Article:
An insurer was required to defend a defamation action commenced against her insured, despite the fact that the action pled intentional conduct by the insureds.

Insured successfully obtained a declaration that the insurer was obligated to pay for its defence costs with respect to a defamation claim, and that it should have control of its own defence.

British Columbia Medical Association v. Aviva Insurance Co. of Canada, [2011] B.C.J. No. 1948, October 19, 2011, British Columbia Supreme Court, C.J. Ross J.

This case concerns a coverage dispute between an insurer and the insured, British Columbia Medical Association. and the members of its board of directors and executive officers. The coverage dispute related to an action brought by a former member of the BCMA board against the insured. In the underlying action, the former member alleged that the insured had defamed her on numerous occasions and that the defamatory publications were published with the intention to harm and with knowledge that they were false. The relevant insurance policy provided coverage for defamation claims but excluded coverage for acts of intentional wrongdoing. On this basis, the insurer denied any duty to defend the BCMA and the individual defendants but acknowledged it had a duty to defend the BCMA with respect to any vicarious liability for the individuals' actions. A secondary issue arose with respect to the control of the defence. The insured asserted that the insurer was in a position of conflict and therefore should not be entitled to control the defence.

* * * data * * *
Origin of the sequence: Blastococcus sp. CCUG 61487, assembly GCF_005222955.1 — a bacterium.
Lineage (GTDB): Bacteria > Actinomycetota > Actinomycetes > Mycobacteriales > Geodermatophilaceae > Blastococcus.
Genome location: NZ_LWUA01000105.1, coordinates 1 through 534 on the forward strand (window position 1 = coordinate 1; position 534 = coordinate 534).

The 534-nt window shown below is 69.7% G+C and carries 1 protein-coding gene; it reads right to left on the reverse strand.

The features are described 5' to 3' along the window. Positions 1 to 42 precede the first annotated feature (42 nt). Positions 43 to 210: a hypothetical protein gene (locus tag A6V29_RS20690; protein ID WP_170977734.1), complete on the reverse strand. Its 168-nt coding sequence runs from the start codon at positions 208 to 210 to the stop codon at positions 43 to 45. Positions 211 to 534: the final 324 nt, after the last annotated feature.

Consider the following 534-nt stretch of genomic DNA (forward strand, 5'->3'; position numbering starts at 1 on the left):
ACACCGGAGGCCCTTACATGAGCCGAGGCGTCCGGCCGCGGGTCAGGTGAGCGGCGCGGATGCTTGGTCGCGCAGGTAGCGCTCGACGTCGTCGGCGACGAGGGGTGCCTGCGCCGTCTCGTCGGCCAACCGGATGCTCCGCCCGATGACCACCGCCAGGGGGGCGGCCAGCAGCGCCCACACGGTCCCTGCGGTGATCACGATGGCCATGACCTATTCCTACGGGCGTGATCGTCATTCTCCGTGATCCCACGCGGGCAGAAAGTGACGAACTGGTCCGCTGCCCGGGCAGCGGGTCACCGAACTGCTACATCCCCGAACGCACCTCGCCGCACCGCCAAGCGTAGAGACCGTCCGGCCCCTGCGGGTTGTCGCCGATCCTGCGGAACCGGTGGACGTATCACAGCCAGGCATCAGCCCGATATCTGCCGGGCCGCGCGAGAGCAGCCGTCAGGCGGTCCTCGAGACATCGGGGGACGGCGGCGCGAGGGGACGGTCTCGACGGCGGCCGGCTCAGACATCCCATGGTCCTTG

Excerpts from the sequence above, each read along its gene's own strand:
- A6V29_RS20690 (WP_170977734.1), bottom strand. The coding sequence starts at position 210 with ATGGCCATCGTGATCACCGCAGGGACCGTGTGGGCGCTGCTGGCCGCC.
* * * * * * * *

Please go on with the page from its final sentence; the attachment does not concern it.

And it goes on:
On this application, the insured sought a declaration that the insurer was under an obligation to pay for the defence of the insured, that it was not entitled to exercise any right to control or participate in the defence of the insured, and that it was not entitled to exercise any right that it might otherwise have enjoyed in connection with the conduct of the defence of the insured including the approval of any defence costs or settlement opportunity. The insurer sought a declaration that it was not responsible for any defence costs incurred by the BCMA, that it had no duty to defend the BCMA other than with respect to the claim that it was vicariously liable for certain of the individuals' actions, that it had the right to direct and control the defence of BCMA and to select and retain the counsel of its choice, and a declaration that the costs of defending BCMA be apportioned between the insurer, BCMA and/or BCMA's other insurers.

The Court concluded that the insurer was required under the terms of its insurance policy with the insured to provide a defence to both the BCMA and the individual defendants on the basis that the plaintiff could establish a successful defamation plea without necessarily requiring intentional conduct. Further, because of the possible conflict with respect to the issue of liability, the Court found that the insured should have conduct of the defence notwithstanding the insurer's obligation to pay for that defence.

This case was originally summarized by Cameron B. Elder and originally edited by David W. Pilley.

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